Confectionery manufacturers in Germany are faced with sugar supply gaps and dramatic price rises despite EU regulatory intervention on the crucial food ingredient, argues the German chocolate and confectionery industry association.
"Supply tightness on the European market has not been solved despite EU action," stresses the BDSI.
At the end of last month, the European Commission said member states agreed to open a further 200,000 tonne import quota for raw or refined sugar at zero import duty and the possibility for further imports at reduced import duty via a tendering system.
The Commission said the action was in response to the continuing exceptional market circumstances which see the EU sugar market in deficit and world market prices above average EU levels.
It acted to ensure “a fluid functioning of the EU sugar market avoiding any undersupply in the next months.”
But the chairman of the German confectionery industry association, Dr Dietmar Kendziur, argues that it is ‘unacceptable that in the EU there is enough sugar for bio-ethanol production but not for food’.
First quarter of 2011
The BDSI said a survey among its members seeking feedback on the first quarter of 2011 indicates that 57 per cent of participants see their financial situation as worse than last year.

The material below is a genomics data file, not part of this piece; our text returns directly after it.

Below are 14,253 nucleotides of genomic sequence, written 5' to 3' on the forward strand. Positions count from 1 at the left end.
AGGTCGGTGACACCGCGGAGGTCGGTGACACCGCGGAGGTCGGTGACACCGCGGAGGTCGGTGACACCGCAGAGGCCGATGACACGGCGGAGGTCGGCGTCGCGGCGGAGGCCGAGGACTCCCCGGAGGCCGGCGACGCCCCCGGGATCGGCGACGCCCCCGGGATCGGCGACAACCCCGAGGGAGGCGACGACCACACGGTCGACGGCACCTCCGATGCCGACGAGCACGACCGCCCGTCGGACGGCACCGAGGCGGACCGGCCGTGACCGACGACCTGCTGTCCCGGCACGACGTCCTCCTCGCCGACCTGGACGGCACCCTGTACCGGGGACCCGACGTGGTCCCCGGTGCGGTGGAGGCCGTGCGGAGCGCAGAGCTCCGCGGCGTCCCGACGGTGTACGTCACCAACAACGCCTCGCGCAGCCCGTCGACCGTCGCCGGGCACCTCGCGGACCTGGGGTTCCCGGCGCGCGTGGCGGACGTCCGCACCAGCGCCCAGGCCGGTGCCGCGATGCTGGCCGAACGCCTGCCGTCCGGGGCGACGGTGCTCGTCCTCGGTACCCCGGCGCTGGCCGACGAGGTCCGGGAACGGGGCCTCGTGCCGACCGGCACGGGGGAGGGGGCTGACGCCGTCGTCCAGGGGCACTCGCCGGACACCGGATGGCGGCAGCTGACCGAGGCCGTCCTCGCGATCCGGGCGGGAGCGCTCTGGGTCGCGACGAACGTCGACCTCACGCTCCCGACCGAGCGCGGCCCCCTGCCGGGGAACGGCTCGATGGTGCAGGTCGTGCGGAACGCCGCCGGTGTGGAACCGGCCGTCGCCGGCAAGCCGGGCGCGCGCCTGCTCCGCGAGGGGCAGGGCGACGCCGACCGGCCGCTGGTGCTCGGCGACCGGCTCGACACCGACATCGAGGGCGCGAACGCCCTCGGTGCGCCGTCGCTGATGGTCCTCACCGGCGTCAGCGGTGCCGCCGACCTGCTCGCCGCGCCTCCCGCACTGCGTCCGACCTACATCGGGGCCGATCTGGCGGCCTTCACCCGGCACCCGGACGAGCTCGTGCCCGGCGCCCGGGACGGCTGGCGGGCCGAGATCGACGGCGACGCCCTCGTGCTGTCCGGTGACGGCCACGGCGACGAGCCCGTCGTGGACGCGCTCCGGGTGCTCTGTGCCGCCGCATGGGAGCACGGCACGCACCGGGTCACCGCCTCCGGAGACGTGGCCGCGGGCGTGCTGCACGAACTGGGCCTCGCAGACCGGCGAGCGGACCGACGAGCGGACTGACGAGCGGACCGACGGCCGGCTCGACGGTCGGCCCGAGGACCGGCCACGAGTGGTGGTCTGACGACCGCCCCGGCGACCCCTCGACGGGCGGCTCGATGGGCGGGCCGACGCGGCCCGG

In the first quarter of 2010, only 40 percent of companies were so pessimistic, notes the BDSI, and it cites the commodity price fluctuations as the underlying factor in the Germany confectionery industry’s outlook.
The trade group stresses that the confectionery industry is under intense pressure due to the ongoing price volatility in sugar and other essentials such as wheat, cocoa, butter, nuts, vegetable oils and packaging materials.
In February, the BDSI noted that price cutting by food retailers coupled with substantial simultaneous increases in raw materials prices has undermined profitability in the German confectionery industry in 2010, but recovery in exports has served the sector well.
The German confectionery manufacturing sector, which includes a substantial proportion of small and mid-sized companies, has not been able to pass all or part of increased raw material costs on to the purchasers, said the association at the time.
Moreover, it noted additional cost pressures on the sector arising out of the fact that retail confectionery prices for 2010, citing the German Federal Statistical Office's official figures, were generally lower than in the previous year by an average of 1 per cent.